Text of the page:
Playground Resource on Visual Sensing

Robotkid, is google broken where you are? http://www.arduino.cc/cgi-bin/yabb2/YaBB.pl?num=1231030684

“For now ill use binary as someone mentioned before. It is a little easier.”

I want to use on off signals, 1s and 0s, sorry for the miscommunication.

For a receiving program using on off signals, this is the program i wrote.

int VALUE = 0;

void setup() { }

void loop() { int VALUE = analogRead(0);

readZero; readOne; readZero; readOne; readZero; readOne; readZero; readOne; readZero; readOne; readZero; readOne; readZero; readOne; readZero; readOne; readZero; readOne; readZero; readOne; readZero; readOne; readZero; readOne; readZero; readOne; readZero; readOne; readZero; readOne; readZero; readOne; readZero; readOne; readZero; readOne; readZero; readOne; readZero; readOne; readZero; readOne; readZero; readOne; readZero; readOne; readZero; readOne;

}

void readOne() { if (VALUE = HIGH) { Serial.print("1"); delay(10); } else { delay(10); }}

void readZero() { if (VALUE = LOW) { Serial.print("0"); delay(10); } else { delay(10); }

}

For a transmitting program,

int irpin = 13;

void setup() { pinMode(irpin, OUTPUT); }

void loop() { zero(); one(); zero(); one(); one(); delay(3000); }

void zero() {

digitalWrite(irpin, LOW); delay(10); }

void one() { digitalWrite(irpin, HIGH); delay(10);

}

Robotkid, I’m having real problems understanding your sense of humour.

What don’t you understand about scope?

int VALUE = 0;

void setup() {
}

void loop()
{
 int VALUE = analogRead(0);
 
 readZero; readOne;
  readZero; readOne;
   readZero; readOne;
    readZero; readOne;
     readZero; readOne;
      readZero; readOne;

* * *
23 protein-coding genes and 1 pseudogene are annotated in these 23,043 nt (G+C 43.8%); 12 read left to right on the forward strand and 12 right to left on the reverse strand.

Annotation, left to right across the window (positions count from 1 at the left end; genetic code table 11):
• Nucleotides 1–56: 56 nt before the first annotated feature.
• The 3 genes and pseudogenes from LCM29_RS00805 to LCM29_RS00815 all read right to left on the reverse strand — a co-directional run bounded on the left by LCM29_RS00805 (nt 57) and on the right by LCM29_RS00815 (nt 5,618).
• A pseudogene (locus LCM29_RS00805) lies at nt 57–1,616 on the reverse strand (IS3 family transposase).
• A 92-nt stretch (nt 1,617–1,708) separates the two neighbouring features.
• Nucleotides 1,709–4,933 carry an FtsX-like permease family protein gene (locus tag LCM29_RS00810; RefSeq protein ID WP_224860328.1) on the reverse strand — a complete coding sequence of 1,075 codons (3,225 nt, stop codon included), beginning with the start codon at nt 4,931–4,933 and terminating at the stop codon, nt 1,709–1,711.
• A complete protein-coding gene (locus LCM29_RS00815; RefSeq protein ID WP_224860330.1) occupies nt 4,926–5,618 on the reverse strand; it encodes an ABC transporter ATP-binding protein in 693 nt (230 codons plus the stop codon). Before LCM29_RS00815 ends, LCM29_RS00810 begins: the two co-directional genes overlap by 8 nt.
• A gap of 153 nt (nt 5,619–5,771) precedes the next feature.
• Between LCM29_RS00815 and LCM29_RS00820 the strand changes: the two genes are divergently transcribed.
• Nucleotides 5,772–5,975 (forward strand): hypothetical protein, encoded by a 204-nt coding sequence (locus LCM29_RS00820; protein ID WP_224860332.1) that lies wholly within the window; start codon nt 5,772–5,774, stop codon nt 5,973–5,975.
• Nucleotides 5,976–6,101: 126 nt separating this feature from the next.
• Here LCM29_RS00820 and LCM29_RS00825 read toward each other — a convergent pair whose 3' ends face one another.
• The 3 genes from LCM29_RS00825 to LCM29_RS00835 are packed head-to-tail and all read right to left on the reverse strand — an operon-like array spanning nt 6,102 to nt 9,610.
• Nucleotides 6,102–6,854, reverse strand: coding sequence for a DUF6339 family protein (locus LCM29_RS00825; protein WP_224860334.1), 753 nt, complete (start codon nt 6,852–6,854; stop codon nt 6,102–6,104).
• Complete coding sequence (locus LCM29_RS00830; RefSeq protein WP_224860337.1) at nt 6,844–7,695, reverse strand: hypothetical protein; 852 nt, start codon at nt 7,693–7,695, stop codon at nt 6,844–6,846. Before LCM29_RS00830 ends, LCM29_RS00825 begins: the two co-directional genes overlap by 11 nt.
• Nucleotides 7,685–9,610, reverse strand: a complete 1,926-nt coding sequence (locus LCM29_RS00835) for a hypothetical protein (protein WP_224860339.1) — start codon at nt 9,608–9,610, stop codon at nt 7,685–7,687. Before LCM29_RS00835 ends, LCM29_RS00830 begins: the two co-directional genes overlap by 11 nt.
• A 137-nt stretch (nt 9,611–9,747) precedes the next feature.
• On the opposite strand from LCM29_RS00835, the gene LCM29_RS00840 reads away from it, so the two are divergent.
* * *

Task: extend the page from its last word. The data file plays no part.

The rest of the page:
readZero; readOne;
        readZero; readOne;
         readZero; readOne;
          readZero; readOne;
           readZero; readOne;
            readZero; readOne;
             readZero; readOne;
              readZero; readOne;
               readZero; readOne;
                readZero; readOne;
                 readZero; readOne;
                  readZero; readOne;
                   readZero; readOne;
                    readZero; readOne;
                     readZero; readOne;
                      readZero; readOne;
                       readZero; readOne;
                        readZero; readOne;
 
}



void readOne() {
 if (VALUE = HIGH) {
   Serial.print("1");
   delay(10);
}
else {
 delay

There is a rule with software. If you find yourself writing the same thing or nearly the same thing over and over you are doing it wrong.

In this case you need to learn about "for loops"

You have a lot of code that does such a little work.

You have a lot of code that does such a little work.

"little" == zero.

I was trying to be kind. ::)

How do for loops work?

ok, first off, 1 and 0's = binary...

and the for loop is conveniently described here:

http://www.arduino.cc/en/Reference/For

I am the biggest idiot ever, i see what you guys were saying.